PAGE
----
Efficiently Manage the Site Development Process: Lessons Learned

Efficiently Manage the Site Development Process: Lessons Learned

Efficiently Manage the Site Development Process: Lessons Learned

In my role as a CFO/COO of a national solar developer, I have acquired valuable insights into managing the site development process. These lessons have been integrated into the industry-specific software my company recently launched. www.devholderp.com

This article aims to support your efforts in swiftly and effectively developing multiple land sites at the same time.

While I may not be a land developer myself, I am well-versed in organizing and managing sites specific to the solar industry—sites that come with high costs, long lead times (18 to 24 months), and a high rate of fallout.

Here are some essential strategies to consider:

Standardized Templates and Checklist. Utilize fully developed checklists and standardized templates to ensure everyone is on the same page. This helps avoid overlooking crucial tasks. For instance, we had a developer who ignored the title process because he believed it was not his responsibility. It set four projects back well over four months. By using a standard template, the company's expectations are clearly outlined.

Track Costs and Execution Dates TogetherMost employees on the Site Development team believe costs are the responsibility of the finance team. Most project management systems encourage that thinking by tracking execution milestones and costs completely separately. Ignoring cost tracking leads to too excessive meetings with the finance team and poor cash forecasts. 

Use a Project Management System with Dynamic SchedulingMost project management systems use static scheduling. Static scheduling allows tasks to have a start date prior to today. The concept is very outdated and it gives a false reading on the progress of a project. 

In the Large-Scale Solar industry, projects take at least a year to “Site Develop” and another year to COD. Every 3 to 4 months we did a “deep dive” on all the projects and the negative surprises were endless!

It is always better to know and have the opportunity to react than to “fool yourself” and have “surprises” your company could not recover from. An associate of mine always said delays were a fact of life with Site development. They are, but the sooner you understand the impact they have on the future of the company, the better off you will be.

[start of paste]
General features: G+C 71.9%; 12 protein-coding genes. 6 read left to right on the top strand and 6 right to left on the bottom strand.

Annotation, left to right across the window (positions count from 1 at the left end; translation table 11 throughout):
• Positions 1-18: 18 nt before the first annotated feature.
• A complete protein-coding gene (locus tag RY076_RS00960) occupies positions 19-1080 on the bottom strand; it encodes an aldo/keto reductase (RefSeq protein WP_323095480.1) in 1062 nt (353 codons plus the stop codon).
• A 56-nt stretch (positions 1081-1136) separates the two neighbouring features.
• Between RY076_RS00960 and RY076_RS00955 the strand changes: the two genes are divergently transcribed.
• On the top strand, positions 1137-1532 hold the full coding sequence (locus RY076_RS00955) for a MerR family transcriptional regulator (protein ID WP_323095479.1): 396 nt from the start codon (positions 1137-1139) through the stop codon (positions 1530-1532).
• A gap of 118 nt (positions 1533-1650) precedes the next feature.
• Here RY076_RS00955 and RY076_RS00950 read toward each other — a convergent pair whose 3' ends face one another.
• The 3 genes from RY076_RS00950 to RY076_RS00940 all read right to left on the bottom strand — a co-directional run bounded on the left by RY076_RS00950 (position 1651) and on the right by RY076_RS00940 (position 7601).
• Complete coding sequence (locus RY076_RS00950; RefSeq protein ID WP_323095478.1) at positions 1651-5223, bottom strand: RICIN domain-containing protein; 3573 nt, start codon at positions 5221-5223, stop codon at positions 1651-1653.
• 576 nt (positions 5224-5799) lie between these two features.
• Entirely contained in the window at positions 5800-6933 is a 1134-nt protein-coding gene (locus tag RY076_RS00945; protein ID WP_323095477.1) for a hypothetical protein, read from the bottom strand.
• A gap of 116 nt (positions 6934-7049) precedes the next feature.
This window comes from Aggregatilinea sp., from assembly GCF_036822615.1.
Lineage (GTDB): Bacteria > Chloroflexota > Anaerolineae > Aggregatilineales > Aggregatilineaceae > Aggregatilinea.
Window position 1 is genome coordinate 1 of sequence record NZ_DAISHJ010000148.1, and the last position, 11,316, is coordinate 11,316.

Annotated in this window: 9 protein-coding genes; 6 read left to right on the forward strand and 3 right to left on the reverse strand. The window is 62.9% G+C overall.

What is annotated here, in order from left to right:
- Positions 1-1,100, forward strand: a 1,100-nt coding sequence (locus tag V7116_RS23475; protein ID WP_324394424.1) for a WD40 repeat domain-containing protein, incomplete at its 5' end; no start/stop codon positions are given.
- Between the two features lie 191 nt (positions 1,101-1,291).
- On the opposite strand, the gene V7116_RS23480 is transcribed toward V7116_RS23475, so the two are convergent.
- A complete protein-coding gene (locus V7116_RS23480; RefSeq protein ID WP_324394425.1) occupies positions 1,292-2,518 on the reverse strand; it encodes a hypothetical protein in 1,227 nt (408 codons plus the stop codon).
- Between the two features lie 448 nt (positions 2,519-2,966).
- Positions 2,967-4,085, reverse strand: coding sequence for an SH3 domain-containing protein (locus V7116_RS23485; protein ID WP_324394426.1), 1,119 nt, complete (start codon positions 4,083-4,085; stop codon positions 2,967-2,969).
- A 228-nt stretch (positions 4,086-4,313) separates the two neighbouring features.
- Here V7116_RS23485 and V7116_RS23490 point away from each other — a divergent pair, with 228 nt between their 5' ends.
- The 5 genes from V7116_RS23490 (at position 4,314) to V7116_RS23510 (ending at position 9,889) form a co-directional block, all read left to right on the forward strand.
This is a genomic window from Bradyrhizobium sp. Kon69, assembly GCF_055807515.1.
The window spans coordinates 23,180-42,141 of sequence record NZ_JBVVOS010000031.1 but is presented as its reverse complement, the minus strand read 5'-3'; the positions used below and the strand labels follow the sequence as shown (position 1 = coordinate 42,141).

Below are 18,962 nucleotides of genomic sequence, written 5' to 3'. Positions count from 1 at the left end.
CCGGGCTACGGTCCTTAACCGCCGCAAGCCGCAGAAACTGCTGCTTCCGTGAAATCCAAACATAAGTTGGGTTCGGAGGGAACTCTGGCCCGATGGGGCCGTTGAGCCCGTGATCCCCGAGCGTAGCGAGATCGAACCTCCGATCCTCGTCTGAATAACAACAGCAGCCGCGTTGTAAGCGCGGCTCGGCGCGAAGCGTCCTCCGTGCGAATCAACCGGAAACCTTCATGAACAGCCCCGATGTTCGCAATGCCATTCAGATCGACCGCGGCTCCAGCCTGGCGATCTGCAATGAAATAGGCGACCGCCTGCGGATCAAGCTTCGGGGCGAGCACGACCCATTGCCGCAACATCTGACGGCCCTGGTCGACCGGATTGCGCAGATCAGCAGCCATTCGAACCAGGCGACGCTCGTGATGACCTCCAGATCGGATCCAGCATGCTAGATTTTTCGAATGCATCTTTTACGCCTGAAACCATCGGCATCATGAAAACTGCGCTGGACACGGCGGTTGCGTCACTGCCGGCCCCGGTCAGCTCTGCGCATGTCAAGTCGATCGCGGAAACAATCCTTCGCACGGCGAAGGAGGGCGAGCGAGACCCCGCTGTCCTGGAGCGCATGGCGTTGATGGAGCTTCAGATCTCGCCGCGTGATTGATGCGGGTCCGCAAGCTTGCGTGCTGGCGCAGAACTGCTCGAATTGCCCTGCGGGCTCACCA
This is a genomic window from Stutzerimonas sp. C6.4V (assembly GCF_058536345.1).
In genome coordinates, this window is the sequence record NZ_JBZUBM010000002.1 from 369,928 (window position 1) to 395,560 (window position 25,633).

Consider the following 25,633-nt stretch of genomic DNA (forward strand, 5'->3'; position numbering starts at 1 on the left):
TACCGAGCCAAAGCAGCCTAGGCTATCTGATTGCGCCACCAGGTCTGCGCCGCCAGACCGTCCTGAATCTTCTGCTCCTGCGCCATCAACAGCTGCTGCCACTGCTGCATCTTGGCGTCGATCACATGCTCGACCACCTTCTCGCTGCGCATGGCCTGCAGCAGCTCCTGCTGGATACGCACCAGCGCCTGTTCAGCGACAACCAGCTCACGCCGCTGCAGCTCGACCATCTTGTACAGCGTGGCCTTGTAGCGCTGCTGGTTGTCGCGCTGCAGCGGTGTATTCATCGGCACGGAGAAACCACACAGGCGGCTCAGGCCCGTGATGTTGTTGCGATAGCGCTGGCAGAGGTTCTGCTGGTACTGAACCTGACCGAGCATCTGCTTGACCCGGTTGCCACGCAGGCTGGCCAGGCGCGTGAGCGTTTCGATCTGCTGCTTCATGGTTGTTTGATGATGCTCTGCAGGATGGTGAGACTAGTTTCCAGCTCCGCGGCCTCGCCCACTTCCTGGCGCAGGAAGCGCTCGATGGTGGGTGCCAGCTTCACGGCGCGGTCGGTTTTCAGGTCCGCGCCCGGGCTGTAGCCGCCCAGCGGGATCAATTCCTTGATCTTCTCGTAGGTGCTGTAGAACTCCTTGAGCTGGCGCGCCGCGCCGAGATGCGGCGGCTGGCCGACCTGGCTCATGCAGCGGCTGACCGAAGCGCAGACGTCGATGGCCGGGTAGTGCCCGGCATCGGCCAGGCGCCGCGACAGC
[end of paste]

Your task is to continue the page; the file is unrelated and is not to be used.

Keep Documents Organized and AccessibleWhether you are a site developer that sells its projects or a Develop and Hold company financing your projects, you will ultimately need an organized data room. 

This requirement is so important, we built the data room right into the software. Imagine having a software that not only manages and forecasts project completions, but also provides for the accumulation and sharing of documents as part of the “workflow” of Site development. 

No more jumping between one system to store documents and another to manage the project…everything is under one pane of glass.

Co-Develop Projects in one Systemt is hard enough trying to figure out what your team is doing. Imagine working with an outside Co-Developer on a project and you are both using different systems. Set up your system to allow for collaboration with partners.

Set Up Projects to Move Seamlessly to the Next PhaseCreate a cohesive team that understands the importance of transitioning projects smoothly to the next phase. One handover should not disrupt downstream departments. Working together should feel like a relay race where the baton is cleanly passed, not thrown randomly with a vague "good luck finding it" approach.

By implementing these strategies and leveraging the insights gained, you can effectively manage the site development process, maximizing efficiency and success in your solar development projects.



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